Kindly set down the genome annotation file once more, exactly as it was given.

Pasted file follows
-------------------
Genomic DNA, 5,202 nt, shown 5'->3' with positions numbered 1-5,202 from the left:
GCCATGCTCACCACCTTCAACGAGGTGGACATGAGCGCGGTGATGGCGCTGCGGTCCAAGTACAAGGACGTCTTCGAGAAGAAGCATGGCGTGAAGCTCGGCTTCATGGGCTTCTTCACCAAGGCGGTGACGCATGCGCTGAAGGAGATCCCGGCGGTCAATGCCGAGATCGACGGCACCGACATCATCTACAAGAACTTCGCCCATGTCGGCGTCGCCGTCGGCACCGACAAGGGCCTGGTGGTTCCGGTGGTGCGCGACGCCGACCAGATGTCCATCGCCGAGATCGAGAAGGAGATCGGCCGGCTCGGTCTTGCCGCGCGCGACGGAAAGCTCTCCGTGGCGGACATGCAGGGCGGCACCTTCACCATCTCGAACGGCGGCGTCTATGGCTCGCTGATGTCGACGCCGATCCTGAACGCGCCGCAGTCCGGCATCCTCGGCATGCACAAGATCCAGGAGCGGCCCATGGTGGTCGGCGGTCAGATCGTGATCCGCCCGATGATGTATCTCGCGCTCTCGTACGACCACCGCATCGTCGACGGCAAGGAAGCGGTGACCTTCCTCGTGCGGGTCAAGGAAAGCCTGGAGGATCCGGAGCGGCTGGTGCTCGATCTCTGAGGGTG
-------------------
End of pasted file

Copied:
Genomic DNA, 5,202 nt, shown 5'->3' with positions numbered 1-5,202 from the left:
GCCATGCTCACCACCTTCAACGAGGTGGACATGAGCGCGGTGATGGCGCTGCGGTCCAAGTACAAGGACGTCTTCGAGAAGAAGCATGGCGTGAAGCTCGGCTTCATGGGCTTCTTCACCAAGGCGGTGACGCATGCGCTGAAGGAGATCCCGGCGGTCAATGCCGAGATCGACGGCACCGACATCATCTACAAGAACTTCGCCCATGTCGGCGTCGCCGTCGGCACCGACAAGGGCCTGGTGGTTCCGGTGGTGCGCGACGCCGACCAGATGTCCATCGCCGAGATCGAGAAGGAGATCGGCCGGCTCGGTCTTGCCGCGCGCGACGGAAAGCTCTCCGTGGCGGACATGCAGGGCGGCACCTTCACCATCTCGAACGGCGGCGTCTATGGCTCGCTGATGTCGACGCCGATCCTGAACGCGCCGCAGTCCGGCATCCTCGGCATGCACAAGATCCAGGAGCGGCCCATGGTGGTCGGCGGTCAGATCGTGATCCGCCCGATGATGTATCTCGCGCTCTCGTACGACCACCGCATCGTCGACGGCAAGGAAGCGGTGACCTTCCTCGTGCGGGTCAAGGAAAGCCTGGAGGATCCGGAGCGGCTGGTGCTCGATCTCTGAGGGTG